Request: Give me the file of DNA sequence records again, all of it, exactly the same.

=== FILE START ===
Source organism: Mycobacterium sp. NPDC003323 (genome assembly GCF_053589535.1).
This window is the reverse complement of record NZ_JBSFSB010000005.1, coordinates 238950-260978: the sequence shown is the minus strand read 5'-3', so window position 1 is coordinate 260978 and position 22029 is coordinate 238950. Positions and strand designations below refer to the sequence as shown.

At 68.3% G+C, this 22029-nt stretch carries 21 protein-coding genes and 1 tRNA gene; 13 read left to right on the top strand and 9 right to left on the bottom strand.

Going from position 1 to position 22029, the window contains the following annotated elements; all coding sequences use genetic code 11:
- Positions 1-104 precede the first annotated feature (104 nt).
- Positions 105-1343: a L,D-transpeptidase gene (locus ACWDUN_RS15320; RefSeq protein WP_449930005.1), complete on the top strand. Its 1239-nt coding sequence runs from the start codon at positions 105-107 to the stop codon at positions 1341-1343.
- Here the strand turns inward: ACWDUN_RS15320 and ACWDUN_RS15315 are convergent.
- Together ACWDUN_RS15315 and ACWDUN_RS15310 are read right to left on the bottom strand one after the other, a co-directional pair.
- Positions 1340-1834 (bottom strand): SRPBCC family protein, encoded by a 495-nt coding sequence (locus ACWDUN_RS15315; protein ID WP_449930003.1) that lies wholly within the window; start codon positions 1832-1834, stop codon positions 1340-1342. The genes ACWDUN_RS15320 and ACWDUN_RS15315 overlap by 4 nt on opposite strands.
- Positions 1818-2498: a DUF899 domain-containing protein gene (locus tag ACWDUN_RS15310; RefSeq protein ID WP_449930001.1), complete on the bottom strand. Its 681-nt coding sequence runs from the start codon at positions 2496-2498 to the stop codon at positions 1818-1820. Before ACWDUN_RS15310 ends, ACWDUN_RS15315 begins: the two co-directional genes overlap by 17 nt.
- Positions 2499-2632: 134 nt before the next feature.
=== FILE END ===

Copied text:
Source organism: Mycobacterium sp. NPDC003323 (genome assembly GCF_053589535.1).
This window is the reverse complement of record NZ_JBSFSB010000005.1, coordinates 238950-260978: the sequence shown is the minus strand read 5'-3', so window position 1 is coordinate 260978 and position 22029 is coordinate 238950. Positions and strand designations below refer to the sequence as shown.

At 68.3% G+C, this 22029-nt stretch carries 21 protein-coding genes and 1 tRNA gene; 13 read left to right on the top strand and 9 right to left on the bottom strand.

Going from position 1 to position 22029, the window contains the following annotated elements; all coding sequences use genetic code 11:
- Positions 1-104 precede the first annotated feature (104 nt).
- Positions 105-1343: a L,D-transpeptidase gene (locus ACWDUN_RS15320; RefSeq protein WP_449930005.1), complete on the top strand. Its 1239-nt coding sequence runs from the start codon at positions 105-107 to the stop codon at positions 1341-1343.
- Here the strand turns inward: ACWDUN_RS15320 and ACWDUN_RS15315 are convergent.
- Together ACWDUN_RS15315 and ACWDUN_RS15310 are read right to left on the bottom strand one after the other, a co-directional pair.
- Positions 1340-1834 (bottom strand): SRPBCC family protein, encoded by a 495-nt coding sequence (locus ACWDUN_RS15315; protein ID WP_449930003.1) that lies wholly within the window; start codon positions 1832-1834, stop codon positions 1340-1342. The genes ACWDUN_RS15320 and ACWDUN_RS15315 overlap by 4 nt on opposite strands.
- Positions 1818-2498: a DUF899 domain-containing protein gene (locus tag ACWDUN_RS15310; RefSeq protein ID WP_449930001.1), complete on the bottom strand. Its 681-nt coding sequence runs from the start codon at positions 2496-2498 to the stop codon at positions 1818-1820. Before ACWDUN_RS15310 ends, ACWDUN_RS15315 begins: the two co-directional genes overlap by 17 nt.
- Positions 2499-2632: 134 nt before the next feature.